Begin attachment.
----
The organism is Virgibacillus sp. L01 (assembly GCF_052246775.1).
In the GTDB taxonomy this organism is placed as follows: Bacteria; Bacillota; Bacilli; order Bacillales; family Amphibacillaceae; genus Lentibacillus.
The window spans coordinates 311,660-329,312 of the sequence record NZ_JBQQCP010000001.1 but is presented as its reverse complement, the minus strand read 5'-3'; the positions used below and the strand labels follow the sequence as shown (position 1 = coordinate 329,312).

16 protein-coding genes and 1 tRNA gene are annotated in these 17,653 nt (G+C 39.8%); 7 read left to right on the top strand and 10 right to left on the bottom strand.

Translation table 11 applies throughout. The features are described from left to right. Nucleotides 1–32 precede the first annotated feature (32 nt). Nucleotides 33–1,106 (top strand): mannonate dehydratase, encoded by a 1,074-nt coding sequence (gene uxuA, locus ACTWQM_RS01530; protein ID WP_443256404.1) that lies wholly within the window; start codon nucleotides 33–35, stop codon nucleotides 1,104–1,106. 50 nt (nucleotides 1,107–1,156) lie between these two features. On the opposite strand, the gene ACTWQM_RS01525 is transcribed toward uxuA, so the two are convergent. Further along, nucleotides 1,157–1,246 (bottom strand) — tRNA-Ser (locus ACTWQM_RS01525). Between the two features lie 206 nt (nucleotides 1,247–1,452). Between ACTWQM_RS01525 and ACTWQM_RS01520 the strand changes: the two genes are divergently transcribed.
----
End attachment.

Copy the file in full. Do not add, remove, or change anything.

The organism is Virgibacillus sp. L01 (assembly GCF_052246775.1).
In the GTDB taxonomy this organism is placed as follows: Bacteria; Bacillota; Bacilli; order Bacillales; family Amphibacillaceae; genus Lentibacillus.
The window spans coordinates 311,660-329,312 of the sequence record NZ_JBQQCP010000001.1 but is presented as its reverse complement, the minus strand read 5'-3'; the positions used below and the strand labels follow the sequence as shown (position 1 = coordinate 329,312).

16 protein-coding genes and 1 tRNA gene are annotated in these 17,653 nt (G+C 39.8%); 7 read left to right on the top strand and 10 right to left on the bottom strand.

Translation table 11 applies throughout. The features are described from left to right. Nucleotides 1–32 precede the first annotated feature (32 nt). Nucleotides 33–1,106 (top strand): mannonate dehydratase, encoded by a 1,074-nt coding sequence (gene uxuA, locus ACTWQM_RS01530; protein ID WP_443256404.1) that lies wholly within the window; start codon nucleotides 33–35, stop codon nucleotides 1,104–1,106. 50 nt (nucleotides 1,107–1,156) lie between these two features. On the opposite strand, the gene ACTWQM_RS01525 is transcribed toward uxuA, so the two are convergent. Further along, nucleotides 1,157–1,246 (bottom strand) — tRNA-Ser (locus ACTWQM_RS01525). Between the two features lie 206 nt (nucleotides 1,247–1,452). Between ACTWQM_RS01525 and ACTWQM_RS01520 the strand changes: the two genes are divergently transcribed.